There is a way to tell Tonya Harding's side of the story, and "I, Tonya" isn't it.
"I, Tonya" tells the story of Tonya Harding, the disgraced figure skater infamously wrapped up in the attack on fellow skater Nancy Kerrigan in the lead-up to the 1994 Olympic Games. A media firestorm erupted following the attack, and as facts came out that Harding's husband Jeff Gillooly was involved in orchestrating the attack, Harding was painted as a villain.
"I, Tonya" tries to show Harding's side of the story. It details her abusive upbringing in an attempt to make audiences understand the lengthy and often-overlooked context behind Harding's life and the incident.
If even a fraction of the events of Harding's life that the movie depicts actually happened (the characters occasionally break the fourth wall to let audiences know that a scene really happened or didn't), Harding had a rough childhood. But trying to convince audiences to feel sympathy for her is a daunting task. I wasn't alive in 1994 and didn't learn about Harding until a couple years ago, but already I've been trained that Harding is the bad guy.
However, the movie doesn't overreach and try to make Harding innocent. While there are genuine moments of heartbreak, particularly when Harding is younger (and not played by Margot Robbie), as she grows older, it seems Harding becomes almost complicit with her terrible situation. I left the theater feeling confused about whether I was victim-shaming or not.
The movie's approach to Harding's story doesn't help the situation, as mental abuse paired with condescending narration and dark humor that paints Harding as an anti-heroine left me questioning whether I should find the situation upsetting or not.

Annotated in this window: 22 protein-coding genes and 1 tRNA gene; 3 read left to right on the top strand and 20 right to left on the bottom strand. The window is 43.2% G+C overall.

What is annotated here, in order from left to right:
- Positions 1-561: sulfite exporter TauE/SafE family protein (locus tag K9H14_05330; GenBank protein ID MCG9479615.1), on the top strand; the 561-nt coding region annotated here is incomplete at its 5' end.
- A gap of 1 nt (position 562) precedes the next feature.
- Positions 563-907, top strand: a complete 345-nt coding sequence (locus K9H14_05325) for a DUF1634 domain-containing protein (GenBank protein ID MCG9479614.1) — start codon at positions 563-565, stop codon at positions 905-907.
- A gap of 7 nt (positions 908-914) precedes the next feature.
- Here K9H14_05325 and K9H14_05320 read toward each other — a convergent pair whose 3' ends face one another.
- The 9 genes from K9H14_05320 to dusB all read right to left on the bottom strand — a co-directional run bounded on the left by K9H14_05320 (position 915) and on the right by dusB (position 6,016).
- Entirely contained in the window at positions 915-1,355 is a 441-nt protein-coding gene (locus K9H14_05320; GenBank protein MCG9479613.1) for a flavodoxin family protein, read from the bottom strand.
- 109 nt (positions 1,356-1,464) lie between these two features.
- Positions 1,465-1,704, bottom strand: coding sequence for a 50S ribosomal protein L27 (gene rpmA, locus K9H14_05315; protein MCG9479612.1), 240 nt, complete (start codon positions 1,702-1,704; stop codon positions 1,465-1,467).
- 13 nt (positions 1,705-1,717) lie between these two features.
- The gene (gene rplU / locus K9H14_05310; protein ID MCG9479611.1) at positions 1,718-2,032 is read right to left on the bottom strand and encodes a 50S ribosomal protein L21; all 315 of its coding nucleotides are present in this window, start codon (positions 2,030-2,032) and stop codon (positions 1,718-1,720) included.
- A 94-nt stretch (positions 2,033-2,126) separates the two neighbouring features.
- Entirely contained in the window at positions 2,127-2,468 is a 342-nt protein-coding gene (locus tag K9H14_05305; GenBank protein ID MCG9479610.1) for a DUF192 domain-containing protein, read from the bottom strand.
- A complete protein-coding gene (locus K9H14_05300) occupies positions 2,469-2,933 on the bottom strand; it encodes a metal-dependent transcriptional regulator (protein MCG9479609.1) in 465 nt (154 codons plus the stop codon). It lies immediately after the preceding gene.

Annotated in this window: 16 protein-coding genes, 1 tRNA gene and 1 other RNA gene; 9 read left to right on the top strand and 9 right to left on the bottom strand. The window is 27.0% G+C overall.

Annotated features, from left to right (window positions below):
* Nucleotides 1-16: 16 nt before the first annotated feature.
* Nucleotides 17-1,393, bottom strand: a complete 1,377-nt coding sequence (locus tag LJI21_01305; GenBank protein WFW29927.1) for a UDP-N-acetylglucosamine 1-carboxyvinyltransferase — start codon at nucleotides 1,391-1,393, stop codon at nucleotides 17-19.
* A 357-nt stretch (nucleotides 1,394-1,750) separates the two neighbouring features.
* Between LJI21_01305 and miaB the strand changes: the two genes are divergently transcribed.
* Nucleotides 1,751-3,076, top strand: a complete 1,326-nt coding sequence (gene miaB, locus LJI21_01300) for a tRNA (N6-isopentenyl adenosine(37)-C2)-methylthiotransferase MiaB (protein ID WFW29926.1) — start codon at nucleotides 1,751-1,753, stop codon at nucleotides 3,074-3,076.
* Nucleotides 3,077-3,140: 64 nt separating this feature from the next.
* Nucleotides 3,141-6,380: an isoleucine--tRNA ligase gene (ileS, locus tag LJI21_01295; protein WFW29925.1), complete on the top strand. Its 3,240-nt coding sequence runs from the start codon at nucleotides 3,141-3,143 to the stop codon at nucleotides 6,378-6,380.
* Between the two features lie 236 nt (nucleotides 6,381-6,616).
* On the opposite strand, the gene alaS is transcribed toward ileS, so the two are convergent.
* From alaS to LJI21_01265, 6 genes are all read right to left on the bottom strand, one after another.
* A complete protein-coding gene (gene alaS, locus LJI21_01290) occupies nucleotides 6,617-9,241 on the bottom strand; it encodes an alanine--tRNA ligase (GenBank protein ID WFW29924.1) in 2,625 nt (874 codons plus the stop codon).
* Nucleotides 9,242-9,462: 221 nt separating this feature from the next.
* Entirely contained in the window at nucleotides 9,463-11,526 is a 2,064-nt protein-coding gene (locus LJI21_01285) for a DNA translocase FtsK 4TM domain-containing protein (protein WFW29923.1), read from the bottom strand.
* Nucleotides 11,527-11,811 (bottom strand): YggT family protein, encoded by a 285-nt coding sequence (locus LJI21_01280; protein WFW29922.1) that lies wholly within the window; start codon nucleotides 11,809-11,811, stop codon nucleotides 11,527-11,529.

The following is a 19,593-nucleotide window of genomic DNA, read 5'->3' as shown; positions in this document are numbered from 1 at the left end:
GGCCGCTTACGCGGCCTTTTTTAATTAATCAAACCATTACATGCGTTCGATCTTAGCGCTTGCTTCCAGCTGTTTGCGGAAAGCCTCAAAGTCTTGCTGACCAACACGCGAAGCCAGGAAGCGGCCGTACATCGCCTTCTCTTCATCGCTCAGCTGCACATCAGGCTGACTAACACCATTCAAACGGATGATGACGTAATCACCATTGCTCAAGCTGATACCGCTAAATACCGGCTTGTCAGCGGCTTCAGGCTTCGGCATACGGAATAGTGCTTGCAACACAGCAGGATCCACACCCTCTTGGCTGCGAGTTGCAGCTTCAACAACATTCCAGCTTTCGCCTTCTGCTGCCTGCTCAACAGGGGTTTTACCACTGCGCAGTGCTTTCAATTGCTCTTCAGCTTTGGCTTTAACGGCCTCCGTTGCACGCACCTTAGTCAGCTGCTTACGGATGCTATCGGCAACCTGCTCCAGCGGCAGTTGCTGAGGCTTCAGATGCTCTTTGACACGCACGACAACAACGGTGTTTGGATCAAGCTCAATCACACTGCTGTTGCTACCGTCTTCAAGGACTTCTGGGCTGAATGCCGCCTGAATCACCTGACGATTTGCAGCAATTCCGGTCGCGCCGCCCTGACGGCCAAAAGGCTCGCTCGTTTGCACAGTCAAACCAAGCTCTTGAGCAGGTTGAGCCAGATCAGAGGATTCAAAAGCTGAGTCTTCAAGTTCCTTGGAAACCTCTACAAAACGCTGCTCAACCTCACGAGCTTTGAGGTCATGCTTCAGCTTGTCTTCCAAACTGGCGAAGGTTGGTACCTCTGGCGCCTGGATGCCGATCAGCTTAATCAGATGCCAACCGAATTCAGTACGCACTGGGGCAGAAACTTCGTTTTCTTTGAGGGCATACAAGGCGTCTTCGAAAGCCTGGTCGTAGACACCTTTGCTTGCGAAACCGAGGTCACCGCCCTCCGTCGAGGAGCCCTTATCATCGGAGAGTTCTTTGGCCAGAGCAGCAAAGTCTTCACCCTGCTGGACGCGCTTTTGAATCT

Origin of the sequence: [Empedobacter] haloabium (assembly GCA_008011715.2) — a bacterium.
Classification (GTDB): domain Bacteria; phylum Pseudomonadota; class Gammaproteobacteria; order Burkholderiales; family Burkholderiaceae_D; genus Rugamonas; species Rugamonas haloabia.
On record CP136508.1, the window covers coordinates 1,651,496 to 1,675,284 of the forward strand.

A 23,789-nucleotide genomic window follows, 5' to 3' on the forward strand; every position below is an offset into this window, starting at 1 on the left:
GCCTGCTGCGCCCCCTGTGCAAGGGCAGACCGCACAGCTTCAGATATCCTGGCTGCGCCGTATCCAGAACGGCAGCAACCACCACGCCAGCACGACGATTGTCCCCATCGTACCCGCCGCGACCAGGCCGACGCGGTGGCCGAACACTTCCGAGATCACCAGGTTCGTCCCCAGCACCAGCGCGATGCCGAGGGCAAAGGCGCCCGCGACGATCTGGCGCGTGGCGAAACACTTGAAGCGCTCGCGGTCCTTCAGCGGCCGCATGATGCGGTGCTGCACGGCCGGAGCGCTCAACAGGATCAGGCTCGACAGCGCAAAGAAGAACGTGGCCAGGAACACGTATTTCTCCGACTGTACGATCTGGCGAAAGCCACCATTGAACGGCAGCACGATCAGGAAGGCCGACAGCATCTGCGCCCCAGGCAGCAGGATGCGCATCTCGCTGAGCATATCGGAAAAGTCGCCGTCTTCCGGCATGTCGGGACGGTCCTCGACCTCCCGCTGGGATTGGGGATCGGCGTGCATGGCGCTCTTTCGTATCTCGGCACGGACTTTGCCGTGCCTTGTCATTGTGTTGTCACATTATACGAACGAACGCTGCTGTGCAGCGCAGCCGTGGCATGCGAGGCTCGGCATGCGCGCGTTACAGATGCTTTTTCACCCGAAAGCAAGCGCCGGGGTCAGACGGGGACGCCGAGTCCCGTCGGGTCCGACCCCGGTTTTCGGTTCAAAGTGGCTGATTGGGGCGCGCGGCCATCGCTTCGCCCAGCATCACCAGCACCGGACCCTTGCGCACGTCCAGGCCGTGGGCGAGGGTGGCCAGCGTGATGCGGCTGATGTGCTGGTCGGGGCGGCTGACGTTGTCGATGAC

The disconnect in emotions and inconsistent tone are not the only problems that detract from the movie. Stylistic cinematography is ruined with sloppy editing, a timeline that sporadically jumps around and noticeably-bad visual effects that take the viewer out of the film on more than one occasion.
I understand if Margot Robbie is not able to tackle advanced skating techniques, but if a director is going to pull off long, sustained tracking shots of Harding during her on-ice performances, it's important to be able to digitally replace Robbie's face on the stunt-double's head without it looking like an early-2000s video game.
Margot Robbie is sufficient for the role, bringing enough emotion for the few scenes of emotional outburst. Unfortunately, due to either the script's unusual take on the dark events or Harding's personality, her performance often seems held back.
Sebastian Stan as Gillooly and Allison Janney as LaVona Golden, Harding's cruel mother, bring more impactful performances. With less depth than Harding, however, they narrow down to one or two basic character traits. Combined with the movie's dark-humor approach, it's difficult to identify with the characters. Golden in particular has virtually no redeemable qualities, and though Janney fully commits to the role, a dynamic character she is not.
Going in, I expected a compelling argument to change my mind on Tonya Harding, a weak view I held based solely on a ten-minute abbreviated recap of the Nancy Kerrigan events. Leaving, I felt like I had greater context of Harding's life, but no stronger opinion one way or the other. Rather than leaving me angered or steadfast in my resolve, the movie just left me feeling gross and confused.